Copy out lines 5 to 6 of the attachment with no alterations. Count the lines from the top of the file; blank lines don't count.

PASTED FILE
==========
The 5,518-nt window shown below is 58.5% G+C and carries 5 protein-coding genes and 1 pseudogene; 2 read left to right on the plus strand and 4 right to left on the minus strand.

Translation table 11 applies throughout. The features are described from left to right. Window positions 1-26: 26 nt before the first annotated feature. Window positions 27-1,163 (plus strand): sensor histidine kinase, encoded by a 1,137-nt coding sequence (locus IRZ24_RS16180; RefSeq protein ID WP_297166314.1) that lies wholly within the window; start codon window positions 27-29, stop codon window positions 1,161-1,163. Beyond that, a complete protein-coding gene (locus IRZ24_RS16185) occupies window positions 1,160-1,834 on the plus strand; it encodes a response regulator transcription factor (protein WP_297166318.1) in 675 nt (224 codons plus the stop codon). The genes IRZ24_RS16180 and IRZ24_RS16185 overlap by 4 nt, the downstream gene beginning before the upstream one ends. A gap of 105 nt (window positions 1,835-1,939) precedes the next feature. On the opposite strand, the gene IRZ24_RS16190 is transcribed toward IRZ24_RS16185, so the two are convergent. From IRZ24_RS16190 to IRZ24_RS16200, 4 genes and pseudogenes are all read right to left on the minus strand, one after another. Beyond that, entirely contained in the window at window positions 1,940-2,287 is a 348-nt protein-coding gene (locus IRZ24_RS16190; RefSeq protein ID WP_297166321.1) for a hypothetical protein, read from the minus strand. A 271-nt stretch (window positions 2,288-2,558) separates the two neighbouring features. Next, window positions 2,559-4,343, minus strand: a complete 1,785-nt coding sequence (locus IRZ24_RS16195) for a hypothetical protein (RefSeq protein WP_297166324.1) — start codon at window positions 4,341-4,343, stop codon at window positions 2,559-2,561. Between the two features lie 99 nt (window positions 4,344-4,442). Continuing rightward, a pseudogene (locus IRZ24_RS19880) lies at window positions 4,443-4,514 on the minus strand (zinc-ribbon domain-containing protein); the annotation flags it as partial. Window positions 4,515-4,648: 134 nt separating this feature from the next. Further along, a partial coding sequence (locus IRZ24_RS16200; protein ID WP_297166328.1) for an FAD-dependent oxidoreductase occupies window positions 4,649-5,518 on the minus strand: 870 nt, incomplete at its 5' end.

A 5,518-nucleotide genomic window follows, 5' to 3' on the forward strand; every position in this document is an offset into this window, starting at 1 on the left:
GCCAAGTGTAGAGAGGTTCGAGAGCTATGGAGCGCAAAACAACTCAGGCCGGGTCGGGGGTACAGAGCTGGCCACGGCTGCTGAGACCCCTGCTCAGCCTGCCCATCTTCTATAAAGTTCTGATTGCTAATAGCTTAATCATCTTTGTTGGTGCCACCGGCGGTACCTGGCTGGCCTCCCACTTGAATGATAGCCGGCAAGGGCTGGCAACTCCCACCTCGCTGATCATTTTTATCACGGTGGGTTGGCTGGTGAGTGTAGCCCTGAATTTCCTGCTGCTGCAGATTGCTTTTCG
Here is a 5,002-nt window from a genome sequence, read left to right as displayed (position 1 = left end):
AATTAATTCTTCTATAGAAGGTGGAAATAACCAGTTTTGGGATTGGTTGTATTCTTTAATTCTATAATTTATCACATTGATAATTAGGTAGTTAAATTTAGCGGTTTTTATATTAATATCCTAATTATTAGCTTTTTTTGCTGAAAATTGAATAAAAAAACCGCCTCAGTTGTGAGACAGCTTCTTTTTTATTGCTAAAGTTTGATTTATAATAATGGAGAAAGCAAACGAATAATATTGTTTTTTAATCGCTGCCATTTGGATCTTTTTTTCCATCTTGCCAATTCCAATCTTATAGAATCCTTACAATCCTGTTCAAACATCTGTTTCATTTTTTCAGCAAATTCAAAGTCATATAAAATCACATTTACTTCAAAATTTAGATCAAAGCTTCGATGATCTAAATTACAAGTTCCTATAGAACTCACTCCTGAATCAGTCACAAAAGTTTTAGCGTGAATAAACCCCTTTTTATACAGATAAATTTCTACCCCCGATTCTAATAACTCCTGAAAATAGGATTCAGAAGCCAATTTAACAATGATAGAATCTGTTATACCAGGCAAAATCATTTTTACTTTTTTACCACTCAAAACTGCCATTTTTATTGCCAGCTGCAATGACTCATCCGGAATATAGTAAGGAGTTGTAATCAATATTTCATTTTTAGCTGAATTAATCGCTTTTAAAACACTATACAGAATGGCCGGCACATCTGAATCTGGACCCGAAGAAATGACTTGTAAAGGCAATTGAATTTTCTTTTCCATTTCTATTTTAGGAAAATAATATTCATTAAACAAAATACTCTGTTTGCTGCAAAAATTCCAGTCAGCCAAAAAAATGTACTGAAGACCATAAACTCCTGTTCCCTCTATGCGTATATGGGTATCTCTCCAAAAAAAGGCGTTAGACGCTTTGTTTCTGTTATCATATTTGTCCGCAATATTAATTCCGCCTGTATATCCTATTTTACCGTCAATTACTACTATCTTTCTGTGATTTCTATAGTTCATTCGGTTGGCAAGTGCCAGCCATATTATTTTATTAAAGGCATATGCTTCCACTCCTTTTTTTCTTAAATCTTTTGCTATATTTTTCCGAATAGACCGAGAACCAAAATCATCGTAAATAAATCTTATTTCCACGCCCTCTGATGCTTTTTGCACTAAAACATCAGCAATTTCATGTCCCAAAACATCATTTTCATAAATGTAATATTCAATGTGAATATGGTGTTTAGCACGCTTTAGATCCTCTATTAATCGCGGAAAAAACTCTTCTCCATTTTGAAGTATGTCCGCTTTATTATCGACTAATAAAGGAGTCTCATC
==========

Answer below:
Here is a 5,002-nt window from a genome sequence, read left to right as displayed (position 1 = left end):
AATTAATTCTTCTATAGAAGGTGGAAATAACCAGTTTTGGGATTGGTTGTATTCTTTAATTCTATAATTTATCACATTGATAATTAGGTAGTTAAATTTAGCGGTTTTTATATTAATATCCTAATTATTAGCTTTTTTTGCTGAAAATTGAATAAAAAAACCGCCTCAGTTGTGAGACAGCTTCTTTTTTATTGCTAAAGTTTGATTTATAATAATGGAGAAAGCAAACGAATAATATTGTTTTTTAATCGCTGCCATTTGGATCTTTTTTTCCATCTTGCCAATTCCAATCTTATAGAATCCTTACAATCCTGTTCAAACATCTGTTTCATTTTTTCAGCAAATTCAAAGTCATATAAAATCACATTTACTTCAAAATTTAGATCAAAGCTTCGATGATCTAAATTACAAGTTCCTATAGAACTCACTCCTGAATCAGTCACAAAAGTTTTAGCGTGAATAAACCCCTTTTTATACAGATAAATTTCTACCCCCGATTCTAATAACTCCTGAAAATAGGATTCAGAAGCCAATTTAACAATGATAGAATCTGTTATACCAGGCAAAATCATTTTTACTTTTTTACCACTCAAAACTGCCATTTTTATTGCCAGCTGCAATGACTCATCCGGAATATAGTAAGGAGTTGTAATCAATATTTCATTTTTAGCTGAATTAATCGCTTTTAAAACACTATACAGAATGGCCGGCACATCTGAATCTGGACCCGAAGAAATGACTTGTAAAGGCAATTGAATTTTCTTTTCCATTTCTATTTTAGGAAAATAATATTCATTAAACAAAATACTCTGTTTGCTGCAAAAATTCCAGTCAGCCAAAAAAATGTACTGAAGACCATAAACTCCTGTTCCCTCTATGCGTATATGGGTATCTCTCCAAAAAAAGGCGTTAGACGCTTTGTTTCTGTTATCATATTTGTCCGCAATATTAATTCCGCCTGTATATCCTATTTTACCGTCAATTACTACTATCTTTCTGTGATTTCTATAGTTCATTCGGTTGGCAAGTGCCAGCCATATTATTTTATTAAAGGCATATGCTTCCACTCCTTTTTTTCTTAAATCTTTTGCTATATTTTTCCGAATAGACCGAGAACCAAAATCATCGTAAATAAATCTTATTTCCACGCCCTCTGATGCTTTTTGCACTAAAACATCAGCAATTTCATGTCCCAAAACATCATTTTCATAAATGTAATATTCAATGTGAATATGGTGTTTAGCACGCTTTAGATCCTCTATTAATCGCGGAAAAAACTCTTCTCCATTTTGAAGTATGTCCGCTTTATTATCGACTAATAAAGGAGTCTCATC